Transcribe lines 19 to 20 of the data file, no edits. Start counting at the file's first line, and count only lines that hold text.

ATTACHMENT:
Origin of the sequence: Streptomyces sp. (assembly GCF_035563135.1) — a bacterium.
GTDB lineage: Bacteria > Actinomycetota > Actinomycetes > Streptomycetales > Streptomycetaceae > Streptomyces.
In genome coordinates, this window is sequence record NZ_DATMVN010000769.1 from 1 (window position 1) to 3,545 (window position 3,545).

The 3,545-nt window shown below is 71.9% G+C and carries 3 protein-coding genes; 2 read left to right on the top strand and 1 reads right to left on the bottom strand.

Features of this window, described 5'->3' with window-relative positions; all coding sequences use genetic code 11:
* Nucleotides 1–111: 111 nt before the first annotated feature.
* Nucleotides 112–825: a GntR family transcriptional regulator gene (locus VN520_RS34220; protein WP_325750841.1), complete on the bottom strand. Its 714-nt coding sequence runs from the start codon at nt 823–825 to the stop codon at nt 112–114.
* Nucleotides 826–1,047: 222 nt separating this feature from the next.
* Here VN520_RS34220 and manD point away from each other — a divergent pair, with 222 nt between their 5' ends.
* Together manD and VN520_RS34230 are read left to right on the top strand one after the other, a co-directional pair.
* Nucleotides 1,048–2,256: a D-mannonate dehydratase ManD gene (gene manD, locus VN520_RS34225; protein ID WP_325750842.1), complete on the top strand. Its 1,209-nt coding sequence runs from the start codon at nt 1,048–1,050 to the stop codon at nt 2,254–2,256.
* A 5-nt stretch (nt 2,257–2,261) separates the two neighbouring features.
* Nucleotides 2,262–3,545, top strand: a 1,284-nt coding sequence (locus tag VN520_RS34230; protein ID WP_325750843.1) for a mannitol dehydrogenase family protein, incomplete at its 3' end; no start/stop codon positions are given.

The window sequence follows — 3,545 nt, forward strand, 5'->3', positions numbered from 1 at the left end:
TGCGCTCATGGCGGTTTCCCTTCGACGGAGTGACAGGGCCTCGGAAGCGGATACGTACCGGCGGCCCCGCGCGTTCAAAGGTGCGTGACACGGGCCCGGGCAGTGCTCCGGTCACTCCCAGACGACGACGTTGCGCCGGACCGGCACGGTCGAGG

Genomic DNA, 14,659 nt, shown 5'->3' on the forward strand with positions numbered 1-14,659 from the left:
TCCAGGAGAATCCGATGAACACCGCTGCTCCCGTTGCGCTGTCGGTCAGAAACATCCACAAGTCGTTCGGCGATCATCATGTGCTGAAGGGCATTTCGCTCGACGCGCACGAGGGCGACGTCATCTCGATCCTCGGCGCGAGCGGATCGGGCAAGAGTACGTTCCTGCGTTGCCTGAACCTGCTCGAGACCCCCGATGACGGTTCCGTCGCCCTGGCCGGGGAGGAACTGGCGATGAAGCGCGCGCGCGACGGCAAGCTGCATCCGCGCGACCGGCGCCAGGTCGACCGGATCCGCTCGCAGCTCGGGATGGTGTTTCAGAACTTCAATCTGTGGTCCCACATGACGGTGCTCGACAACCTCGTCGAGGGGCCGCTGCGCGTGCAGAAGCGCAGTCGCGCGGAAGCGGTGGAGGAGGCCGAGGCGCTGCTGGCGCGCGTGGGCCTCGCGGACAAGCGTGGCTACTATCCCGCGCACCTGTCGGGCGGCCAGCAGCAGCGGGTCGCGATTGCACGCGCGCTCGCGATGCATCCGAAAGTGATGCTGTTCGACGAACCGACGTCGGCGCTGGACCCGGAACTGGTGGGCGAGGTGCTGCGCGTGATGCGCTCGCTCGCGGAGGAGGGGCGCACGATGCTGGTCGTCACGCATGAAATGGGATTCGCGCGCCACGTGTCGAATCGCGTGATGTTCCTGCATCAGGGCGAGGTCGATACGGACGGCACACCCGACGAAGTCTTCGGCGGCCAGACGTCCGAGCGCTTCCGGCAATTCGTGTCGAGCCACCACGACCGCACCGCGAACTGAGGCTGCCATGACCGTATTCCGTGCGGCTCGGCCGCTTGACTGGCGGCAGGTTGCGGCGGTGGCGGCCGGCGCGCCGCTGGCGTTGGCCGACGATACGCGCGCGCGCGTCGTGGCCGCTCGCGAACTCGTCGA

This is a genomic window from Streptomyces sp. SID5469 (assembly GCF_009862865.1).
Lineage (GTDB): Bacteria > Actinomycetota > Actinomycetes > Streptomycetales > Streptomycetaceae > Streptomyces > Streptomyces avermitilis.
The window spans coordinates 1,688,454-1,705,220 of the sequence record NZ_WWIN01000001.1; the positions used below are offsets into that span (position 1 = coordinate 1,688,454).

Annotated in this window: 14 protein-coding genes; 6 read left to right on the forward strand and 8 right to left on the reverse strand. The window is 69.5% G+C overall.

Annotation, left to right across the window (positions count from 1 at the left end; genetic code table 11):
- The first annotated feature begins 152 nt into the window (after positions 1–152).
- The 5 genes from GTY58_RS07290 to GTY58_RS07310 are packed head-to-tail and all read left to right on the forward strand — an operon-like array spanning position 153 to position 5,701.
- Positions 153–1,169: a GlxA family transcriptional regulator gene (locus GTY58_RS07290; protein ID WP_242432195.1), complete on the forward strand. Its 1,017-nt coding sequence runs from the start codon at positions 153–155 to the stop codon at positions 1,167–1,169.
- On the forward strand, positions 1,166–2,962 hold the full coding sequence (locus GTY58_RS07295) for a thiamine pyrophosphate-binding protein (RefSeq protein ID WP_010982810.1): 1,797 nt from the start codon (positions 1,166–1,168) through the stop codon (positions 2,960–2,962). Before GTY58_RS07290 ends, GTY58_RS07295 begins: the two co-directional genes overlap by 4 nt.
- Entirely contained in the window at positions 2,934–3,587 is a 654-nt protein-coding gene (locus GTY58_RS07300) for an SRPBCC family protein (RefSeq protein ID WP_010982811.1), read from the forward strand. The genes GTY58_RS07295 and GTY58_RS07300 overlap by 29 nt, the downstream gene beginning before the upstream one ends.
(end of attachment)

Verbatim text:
Lineage (GTDB): Bacteria > Actinomycetota > Actinomycetes > Streptomycetales > Streptomycetaceae > Streptomyces > Streptomyces avermitilis.
The window spans coordinates 1,688,454-1,705,220 of the sequence record NZ_WWIN01000001.1; the positions used below are offsets into that span (position 1 = coordinate 1,688,454).